This is an absolutely amazing through trip. I’m sure we’ll be back.


Coolagh River Cave

Coolagh is a very active stream cave, so great care needs to be taken with the weather if contemplating a trip there. The dry weather during our visit to the Burren provided too good an opportunity to miss, so we decided on a simple in and out trip via Poll Donough, which is where the Coolagh River first ventures underground. On the same day, Jim and Sharon were planning a through trip from one of the other entrances (PD South?) to Poll Donough, so it seemed likely that we would meet them underground.

Finding the entrance wasn’t too bad once we had identified the correct place to park. Simply look for the large stream sink. The cave starts as a fine canyon, which offers pleasant going until the First Bedding Cave is met. The going becomes a bit more awkward through this, but nothing too bad. Eventually we emerged back into the Coolagh River Passage, giving easier progress again as far as the Second Bedding Cave, which is a low, wet crawl. The 2nd BC emerges in the roof of the Upper Main Drain. The passage heads both upstream and downstream from the point of entry. I don’t think upstream goes too far, but we decided to leave a krab here as a marker for the way out before following the pleasant passage downstream.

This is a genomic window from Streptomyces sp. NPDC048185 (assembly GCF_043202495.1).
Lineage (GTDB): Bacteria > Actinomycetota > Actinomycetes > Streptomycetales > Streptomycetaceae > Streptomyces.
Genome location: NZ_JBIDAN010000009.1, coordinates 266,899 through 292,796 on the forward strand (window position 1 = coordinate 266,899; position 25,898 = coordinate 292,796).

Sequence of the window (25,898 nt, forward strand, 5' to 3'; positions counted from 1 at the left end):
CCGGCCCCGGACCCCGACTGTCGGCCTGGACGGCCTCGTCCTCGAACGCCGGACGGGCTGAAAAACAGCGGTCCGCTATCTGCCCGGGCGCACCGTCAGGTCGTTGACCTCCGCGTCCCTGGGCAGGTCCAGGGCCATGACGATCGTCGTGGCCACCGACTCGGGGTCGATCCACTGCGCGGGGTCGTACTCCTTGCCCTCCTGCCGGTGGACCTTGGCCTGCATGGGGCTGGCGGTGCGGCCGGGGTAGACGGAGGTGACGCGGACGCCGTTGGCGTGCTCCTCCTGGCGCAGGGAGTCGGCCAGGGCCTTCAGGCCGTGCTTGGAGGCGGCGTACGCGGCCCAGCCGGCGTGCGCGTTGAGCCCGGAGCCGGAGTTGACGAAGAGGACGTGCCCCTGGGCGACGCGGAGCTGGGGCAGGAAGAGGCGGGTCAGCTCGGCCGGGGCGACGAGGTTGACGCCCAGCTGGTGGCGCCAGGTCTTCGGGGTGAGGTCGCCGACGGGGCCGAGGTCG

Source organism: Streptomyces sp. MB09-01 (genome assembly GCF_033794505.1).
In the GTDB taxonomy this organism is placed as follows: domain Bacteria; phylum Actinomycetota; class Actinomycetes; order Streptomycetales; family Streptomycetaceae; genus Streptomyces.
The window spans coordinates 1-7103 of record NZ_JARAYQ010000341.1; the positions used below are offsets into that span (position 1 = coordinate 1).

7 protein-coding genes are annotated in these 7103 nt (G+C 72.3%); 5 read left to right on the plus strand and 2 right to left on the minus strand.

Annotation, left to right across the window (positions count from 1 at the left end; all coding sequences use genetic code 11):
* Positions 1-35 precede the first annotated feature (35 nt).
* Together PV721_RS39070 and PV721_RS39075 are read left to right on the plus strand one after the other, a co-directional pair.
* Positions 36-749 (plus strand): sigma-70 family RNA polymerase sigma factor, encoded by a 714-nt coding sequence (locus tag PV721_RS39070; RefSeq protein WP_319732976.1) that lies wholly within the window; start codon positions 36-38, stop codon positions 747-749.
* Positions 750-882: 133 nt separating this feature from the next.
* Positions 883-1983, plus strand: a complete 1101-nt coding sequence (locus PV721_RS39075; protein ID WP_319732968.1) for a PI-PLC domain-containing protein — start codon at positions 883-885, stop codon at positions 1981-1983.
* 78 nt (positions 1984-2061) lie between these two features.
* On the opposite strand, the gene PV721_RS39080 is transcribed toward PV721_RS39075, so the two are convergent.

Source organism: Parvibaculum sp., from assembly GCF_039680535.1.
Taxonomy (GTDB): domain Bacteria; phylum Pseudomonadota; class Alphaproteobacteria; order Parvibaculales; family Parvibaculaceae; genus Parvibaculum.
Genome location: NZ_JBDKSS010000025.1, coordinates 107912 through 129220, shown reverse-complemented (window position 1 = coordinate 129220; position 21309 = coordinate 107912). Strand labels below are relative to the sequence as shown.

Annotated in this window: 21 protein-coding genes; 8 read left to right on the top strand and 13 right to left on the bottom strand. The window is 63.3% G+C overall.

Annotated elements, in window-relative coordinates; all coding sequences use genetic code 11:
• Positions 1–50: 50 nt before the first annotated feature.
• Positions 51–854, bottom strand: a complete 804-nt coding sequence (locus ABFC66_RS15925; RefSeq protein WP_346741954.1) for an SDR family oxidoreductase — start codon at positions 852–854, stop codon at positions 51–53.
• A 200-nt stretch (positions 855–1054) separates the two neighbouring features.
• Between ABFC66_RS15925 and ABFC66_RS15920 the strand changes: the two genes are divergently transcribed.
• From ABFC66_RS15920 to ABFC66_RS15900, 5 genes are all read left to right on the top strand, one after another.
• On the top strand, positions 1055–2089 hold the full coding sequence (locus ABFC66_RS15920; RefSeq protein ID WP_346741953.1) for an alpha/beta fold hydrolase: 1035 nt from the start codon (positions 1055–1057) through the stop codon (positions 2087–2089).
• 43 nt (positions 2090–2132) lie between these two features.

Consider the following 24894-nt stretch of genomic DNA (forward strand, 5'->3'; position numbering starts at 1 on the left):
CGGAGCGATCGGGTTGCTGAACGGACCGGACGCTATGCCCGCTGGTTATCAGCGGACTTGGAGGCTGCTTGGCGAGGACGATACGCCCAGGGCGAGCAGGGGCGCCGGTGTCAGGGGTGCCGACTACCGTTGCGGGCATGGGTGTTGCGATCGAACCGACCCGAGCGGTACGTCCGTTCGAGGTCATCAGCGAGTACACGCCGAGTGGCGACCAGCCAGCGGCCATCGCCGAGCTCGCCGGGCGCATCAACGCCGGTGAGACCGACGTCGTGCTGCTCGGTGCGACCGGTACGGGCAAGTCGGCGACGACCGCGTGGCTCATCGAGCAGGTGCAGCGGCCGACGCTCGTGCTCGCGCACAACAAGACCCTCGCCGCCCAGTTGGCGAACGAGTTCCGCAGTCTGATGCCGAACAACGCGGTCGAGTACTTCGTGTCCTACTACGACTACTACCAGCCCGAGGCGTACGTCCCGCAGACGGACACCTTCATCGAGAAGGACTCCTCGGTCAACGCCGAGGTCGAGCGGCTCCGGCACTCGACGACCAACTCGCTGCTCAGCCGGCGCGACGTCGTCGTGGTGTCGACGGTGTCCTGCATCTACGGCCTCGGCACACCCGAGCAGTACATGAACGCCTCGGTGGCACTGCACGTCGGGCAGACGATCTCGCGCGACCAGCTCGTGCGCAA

The Upper Main Drain is a reasonably-sized stream passage. All to soon it came to an end at Balcombe’s Pot, a smooth water chute plunging into a deep pool. Scott threw caution to the wind and went for it. A few strokes of swimming were required to cross the pool. Yolanda went next, seemingly throwing even more caution to the wind. Ray went a vivid shade of yellow and made a run back for the entrance as fast as he could. Vikki sacrificed the rest of her trip to escort Ray out to safety.

After Balcombe’s Pot, Scott and Yolanda explored the impressive Lower Main Drain for some distance, before turning round and coming back out the same way. The did bump into Jim and Sharon, who decided to reverse their own inward route. So nobody did a through trip in the end.